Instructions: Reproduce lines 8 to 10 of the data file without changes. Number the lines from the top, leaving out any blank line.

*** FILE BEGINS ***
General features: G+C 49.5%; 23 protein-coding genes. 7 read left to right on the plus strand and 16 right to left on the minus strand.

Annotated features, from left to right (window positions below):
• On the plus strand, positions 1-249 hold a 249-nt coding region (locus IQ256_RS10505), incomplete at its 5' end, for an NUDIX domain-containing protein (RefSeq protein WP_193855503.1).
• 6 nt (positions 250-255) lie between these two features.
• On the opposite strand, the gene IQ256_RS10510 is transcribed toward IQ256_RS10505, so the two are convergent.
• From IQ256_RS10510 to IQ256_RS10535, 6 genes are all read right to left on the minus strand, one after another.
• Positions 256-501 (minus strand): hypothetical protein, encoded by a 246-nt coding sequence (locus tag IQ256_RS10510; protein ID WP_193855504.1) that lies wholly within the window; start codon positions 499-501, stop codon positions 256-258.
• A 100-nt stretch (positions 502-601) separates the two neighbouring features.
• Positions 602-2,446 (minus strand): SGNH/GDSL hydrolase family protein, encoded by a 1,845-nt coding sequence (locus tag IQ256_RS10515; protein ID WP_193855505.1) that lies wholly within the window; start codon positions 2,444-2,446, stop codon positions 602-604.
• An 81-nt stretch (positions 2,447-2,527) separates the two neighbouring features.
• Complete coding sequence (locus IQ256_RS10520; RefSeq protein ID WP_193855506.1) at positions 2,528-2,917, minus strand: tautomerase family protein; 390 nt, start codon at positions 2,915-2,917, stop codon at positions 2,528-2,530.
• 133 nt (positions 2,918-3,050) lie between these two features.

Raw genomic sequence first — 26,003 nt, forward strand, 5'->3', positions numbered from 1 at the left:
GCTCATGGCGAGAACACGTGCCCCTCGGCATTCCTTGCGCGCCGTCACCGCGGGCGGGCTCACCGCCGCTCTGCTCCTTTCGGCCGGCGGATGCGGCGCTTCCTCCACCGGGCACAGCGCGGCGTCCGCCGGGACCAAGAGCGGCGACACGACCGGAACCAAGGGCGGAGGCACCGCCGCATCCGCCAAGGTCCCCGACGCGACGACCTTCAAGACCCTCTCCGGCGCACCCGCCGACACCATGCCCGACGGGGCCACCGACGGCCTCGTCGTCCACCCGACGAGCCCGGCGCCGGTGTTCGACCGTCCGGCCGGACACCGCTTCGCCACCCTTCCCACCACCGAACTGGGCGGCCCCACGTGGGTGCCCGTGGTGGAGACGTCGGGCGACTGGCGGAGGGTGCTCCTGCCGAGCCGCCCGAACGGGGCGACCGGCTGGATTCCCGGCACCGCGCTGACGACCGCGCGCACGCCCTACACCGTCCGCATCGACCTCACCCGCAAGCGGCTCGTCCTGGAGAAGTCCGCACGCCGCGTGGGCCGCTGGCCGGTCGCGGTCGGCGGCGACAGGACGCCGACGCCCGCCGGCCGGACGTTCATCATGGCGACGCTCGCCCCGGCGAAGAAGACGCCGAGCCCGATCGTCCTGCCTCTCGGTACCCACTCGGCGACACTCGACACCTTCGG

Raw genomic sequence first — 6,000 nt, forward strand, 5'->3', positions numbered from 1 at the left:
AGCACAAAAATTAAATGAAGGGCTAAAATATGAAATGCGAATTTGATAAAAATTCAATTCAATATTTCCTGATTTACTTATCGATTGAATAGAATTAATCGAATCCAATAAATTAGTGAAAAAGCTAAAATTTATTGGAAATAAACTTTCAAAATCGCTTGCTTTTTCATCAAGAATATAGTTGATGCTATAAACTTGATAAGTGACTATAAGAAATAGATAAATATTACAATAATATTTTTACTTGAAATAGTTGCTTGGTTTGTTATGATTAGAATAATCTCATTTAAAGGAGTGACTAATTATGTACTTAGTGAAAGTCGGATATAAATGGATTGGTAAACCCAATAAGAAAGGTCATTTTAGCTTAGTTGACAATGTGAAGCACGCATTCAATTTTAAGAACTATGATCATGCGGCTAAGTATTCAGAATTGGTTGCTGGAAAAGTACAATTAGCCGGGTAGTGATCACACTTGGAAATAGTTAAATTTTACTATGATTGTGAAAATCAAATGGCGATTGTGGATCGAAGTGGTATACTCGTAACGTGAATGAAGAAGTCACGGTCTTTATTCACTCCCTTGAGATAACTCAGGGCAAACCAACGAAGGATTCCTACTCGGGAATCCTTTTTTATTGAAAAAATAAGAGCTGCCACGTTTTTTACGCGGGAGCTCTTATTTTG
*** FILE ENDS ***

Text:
• A 100-nt stretch (positions 502-601) separates the two neighbouring features.
• Positions 602-2,446 (minus strand): SGNH/GDSL hydrolase family protein, encoded by a 1,845-nt coding sequence (locus tag IQ256_RS10515; protein ID WP_193855505.1) that lies wholly within the window; start codon positions 2,444-2,446, stop codon positions 602-604.
• An 81-nt stretch (positions 2,447-2,527) separates the two neighbouring features.